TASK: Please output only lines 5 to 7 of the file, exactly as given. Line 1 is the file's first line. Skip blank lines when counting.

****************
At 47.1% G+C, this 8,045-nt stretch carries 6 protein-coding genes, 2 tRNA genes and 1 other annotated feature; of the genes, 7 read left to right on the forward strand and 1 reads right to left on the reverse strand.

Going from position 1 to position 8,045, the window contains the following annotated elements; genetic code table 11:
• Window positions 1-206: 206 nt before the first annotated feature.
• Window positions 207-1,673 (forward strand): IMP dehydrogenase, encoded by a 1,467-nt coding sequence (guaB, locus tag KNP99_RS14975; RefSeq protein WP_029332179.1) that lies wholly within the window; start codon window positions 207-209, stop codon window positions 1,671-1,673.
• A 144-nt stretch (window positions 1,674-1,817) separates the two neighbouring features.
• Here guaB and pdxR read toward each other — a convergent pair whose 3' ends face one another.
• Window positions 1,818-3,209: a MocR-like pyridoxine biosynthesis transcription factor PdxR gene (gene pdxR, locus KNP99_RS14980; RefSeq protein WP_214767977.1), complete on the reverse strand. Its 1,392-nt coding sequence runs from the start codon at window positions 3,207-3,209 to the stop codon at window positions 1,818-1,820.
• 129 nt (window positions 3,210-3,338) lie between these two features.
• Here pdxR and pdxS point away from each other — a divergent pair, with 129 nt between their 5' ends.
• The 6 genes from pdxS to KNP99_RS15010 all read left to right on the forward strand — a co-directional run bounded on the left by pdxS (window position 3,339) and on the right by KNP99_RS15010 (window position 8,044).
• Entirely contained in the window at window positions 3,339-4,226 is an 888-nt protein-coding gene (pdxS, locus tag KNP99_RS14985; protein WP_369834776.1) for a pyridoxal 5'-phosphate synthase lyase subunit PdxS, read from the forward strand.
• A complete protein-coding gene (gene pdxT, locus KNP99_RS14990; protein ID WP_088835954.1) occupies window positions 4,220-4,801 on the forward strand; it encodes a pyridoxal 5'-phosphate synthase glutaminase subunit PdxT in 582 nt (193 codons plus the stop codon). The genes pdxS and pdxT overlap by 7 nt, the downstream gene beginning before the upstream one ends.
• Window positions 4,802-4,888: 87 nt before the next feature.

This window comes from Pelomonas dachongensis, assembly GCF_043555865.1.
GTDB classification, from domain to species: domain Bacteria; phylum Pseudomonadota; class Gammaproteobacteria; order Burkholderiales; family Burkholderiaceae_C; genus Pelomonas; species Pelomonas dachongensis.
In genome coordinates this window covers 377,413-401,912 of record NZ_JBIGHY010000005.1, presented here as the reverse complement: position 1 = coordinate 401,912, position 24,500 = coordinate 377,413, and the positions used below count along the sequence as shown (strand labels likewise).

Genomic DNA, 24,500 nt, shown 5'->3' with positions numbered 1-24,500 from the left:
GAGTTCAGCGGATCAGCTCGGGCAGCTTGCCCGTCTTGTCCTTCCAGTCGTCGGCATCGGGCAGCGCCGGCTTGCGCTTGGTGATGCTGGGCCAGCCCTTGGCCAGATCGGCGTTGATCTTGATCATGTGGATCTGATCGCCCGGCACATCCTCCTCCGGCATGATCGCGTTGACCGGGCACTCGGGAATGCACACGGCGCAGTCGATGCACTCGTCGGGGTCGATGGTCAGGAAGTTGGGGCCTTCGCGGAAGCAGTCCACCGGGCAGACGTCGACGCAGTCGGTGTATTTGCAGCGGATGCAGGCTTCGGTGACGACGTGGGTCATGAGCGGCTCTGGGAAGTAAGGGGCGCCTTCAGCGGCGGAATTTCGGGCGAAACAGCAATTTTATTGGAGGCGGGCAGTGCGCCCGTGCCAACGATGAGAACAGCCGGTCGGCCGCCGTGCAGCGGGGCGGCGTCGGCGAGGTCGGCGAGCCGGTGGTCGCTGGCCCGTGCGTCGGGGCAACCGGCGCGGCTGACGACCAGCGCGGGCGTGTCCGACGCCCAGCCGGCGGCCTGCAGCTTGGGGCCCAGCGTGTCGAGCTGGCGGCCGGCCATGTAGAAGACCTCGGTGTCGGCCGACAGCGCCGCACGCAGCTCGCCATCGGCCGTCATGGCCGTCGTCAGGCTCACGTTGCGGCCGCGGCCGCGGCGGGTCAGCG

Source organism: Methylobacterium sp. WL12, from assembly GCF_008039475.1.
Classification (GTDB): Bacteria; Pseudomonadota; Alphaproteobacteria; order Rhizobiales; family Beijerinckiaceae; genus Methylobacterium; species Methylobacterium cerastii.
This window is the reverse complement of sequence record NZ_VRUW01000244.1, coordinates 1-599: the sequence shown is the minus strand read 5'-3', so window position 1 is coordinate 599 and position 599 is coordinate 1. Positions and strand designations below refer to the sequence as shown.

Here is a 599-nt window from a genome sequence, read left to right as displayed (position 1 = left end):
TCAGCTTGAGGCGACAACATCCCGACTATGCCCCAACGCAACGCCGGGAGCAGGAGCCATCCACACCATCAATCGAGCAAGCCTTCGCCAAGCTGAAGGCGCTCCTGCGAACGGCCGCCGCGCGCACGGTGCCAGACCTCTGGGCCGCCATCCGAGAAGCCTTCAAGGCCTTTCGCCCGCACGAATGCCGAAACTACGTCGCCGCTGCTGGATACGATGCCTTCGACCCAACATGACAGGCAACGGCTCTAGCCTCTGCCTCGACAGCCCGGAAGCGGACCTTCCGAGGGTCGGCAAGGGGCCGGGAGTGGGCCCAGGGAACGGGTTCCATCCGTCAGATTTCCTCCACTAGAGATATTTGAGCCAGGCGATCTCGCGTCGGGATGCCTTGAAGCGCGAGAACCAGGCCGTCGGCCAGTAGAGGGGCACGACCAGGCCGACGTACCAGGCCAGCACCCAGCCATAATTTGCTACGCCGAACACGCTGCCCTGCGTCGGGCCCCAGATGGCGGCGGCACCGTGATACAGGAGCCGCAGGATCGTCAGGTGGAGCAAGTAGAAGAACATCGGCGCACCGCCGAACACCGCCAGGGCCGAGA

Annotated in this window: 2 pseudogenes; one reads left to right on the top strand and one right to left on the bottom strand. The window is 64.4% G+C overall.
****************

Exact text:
• A 144-nt stretch (window positions 1,674-1,817) separates the two neighbouring features.
• Here guaB and pdxR read toward each other — a convergent pair whose 3' ends face one another.
• Window positions 1,818-3,209: a MocR-like pyridoxine biosynthesis transcription factor PdxR gene (gene pdxR, locus KNP99_RS14980; RefSeq protein WP_214767977.1), complete on the reverse strand. Its 1,392-nt coding sequence runs from the start codon at window positions 3,207-3,209 to the stop codon at window positions 1,818-1,820.